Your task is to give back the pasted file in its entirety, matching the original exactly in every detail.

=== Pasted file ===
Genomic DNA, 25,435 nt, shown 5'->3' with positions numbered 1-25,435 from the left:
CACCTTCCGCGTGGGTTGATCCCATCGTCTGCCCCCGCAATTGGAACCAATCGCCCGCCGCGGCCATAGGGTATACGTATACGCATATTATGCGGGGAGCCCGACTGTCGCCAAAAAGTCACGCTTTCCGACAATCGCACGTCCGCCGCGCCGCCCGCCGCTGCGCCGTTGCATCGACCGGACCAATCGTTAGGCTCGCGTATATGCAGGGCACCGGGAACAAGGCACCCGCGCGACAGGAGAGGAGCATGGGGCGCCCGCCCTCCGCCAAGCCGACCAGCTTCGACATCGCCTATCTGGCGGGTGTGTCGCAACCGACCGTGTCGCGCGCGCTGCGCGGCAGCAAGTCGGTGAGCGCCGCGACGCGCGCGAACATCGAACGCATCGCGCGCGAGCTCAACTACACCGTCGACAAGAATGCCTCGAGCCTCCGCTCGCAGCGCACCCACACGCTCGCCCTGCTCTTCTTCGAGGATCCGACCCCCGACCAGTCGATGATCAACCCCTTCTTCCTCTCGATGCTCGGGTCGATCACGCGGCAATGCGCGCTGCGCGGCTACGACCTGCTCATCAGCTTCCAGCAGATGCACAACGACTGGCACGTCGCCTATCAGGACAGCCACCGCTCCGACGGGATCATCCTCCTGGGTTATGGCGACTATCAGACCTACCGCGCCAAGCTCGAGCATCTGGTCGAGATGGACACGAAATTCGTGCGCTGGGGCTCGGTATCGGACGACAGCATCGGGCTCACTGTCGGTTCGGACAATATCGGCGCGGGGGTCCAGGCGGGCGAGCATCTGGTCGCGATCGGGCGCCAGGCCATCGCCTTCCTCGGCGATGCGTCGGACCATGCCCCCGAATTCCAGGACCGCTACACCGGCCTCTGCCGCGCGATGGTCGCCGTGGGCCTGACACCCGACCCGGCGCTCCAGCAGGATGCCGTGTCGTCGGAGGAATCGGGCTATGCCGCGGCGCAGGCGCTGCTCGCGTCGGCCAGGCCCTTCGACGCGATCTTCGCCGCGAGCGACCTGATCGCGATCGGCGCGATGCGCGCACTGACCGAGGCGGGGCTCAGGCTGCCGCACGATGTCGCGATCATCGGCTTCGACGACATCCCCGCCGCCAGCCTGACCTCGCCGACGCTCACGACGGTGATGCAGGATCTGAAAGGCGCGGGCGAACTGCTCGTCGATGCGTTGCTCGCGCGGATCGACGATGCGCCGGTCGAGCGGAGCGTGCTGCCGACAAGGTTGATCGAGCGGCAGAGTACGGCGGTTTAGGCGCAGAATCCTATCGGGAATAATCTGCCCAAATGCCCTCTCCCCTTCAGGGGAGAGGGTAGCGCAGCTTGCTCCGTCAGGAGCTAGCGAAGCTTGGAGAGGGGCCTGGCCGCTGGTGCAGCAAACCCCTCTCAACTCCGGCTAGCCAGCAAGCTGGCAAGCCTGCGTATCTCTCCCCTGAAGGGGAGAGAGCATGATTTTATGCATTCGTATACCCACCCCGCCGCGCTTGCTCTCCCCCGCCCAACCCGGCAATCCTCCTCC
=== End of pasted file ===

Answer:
Genomic DNA, 25,435 nt, shown 5'->3' with positions numbered 1-25,435 from the left:
CACCTTCCGCGTGGGTTGATCCCATCGTCTGCCCCCGCAATTGGAACCAATCGCCCGCCGCGGCCATAGGGTATACGTATACGCATATTATGCGGGGAGCCCGACTGTCGCCAAAAAGTCACGCTTTCCGACAATCGCACGTCCGCCGCGCCGCCCGCCGCTGCGCCGTTGCATCGACCGGACCAATCGTTAGGCTCGCGTATATGCAGGGCACCGGGAACAAGGCACCCGCGCGACAGGAGAGGAGCATGGGGCGCCCGCCCTCCGCCAAGCCGACCAGCTTCGACATCGCCTATCTGGCGGGTGTGTCGCAACCGACCGTGTCGCGCGCGCTGCGCGGCAGCAAGTCGGTGAGCGCCGCGACGCGCGCGAACATCGAACGCATCGCGCGCGAGCTCAACTACACCGTCGACAAGAATGCCTCGAGCCTCCGCTCGCAGCGCACCCACACGCTCGCCCTGCTCTTCTTCGAGGATCCGACCCCCGACCAGTCGATGATCAACCCCTTCTTCCTCTCGATGCTCGGGTCGATCACGCGGCAATGCGCGCTGCGCGGCTACGACCTGCTCATCAGCTTCCAGCAGATGCACAACGACTGGCACGTCGCCTATCAGGACAGCCACCGCTCCGACGGGATCATCCTCCTGGGTTATGGCGACTATCAGACCTACCGCGCCAAGCTCGAGCATCTGGTCGAGATGGACACGAAATTCGTGCGCTGGGGCTCGGTATCGGACGACAGCATCGGGCTCACTGTCGGTTCGGACAATATCGGCGCGGGGGTCCAGGCGGGCGAGCATCTGGTCGCGATCGGGCGCCAGGCCATCGCCTTCCTCGGCGATGCGTCGGACCATGCCCCCGAATTCCAGGACCGCTACACCGGCCTCTGCCGCGCGATGGTCGCCGTGGGCCTGACACCCGACCCGGCGCTCCAGCAGGATGCCGTGTCGTCGGAGGAATCGGGCTATGCCGCGGCGCAGGCGCTGCTCGCGTCGGCCAGGCCCTTCGACGCGATCTTCGCCGCGAGCGACCTGATCGCGATCGGCGCGATGCGCGCACTGACCGAGGCGGGGCTCAGGCTGCCGCACGATGTCGCGATCATCGGCTTCGACGACATCCCCGCCGCCAGCCTGACCTCGCCGACGCTCACGACGGTGATGCAGGATCTGAAAGGCGCGGGCGAACTGCTCGTCGATGCGTTGCTCGCGCGGATCGACGATGCGCCGGTCGAGCGGAGCGTGCTGCCGACAAGGTTGATCGAGCGGCAGAGTACGGCGGTTTAGGCGCAGAATCCTATCGGGAATAATCTGCCCAAATGCCCTCTCCCCTTCAGGGGAGAGGGTAGCGCAGCTTGCTCCGTCAGGAGCTAGCGAAGCTTGGAGAGGGGCCTGGCCGCTGGTGCAGCAAACCCCTCTCAACTCCGGCTAGCCAGCAAGCTGGCAAGCCTGCGTATCTCTCCCCTGAAGGGGAGAGAGCATGATTTTATGCATTCGTATACCCACCCCGCCGCGCTTGCTCTCCCCCGCCCAACCCGGCAATCCTCCTCC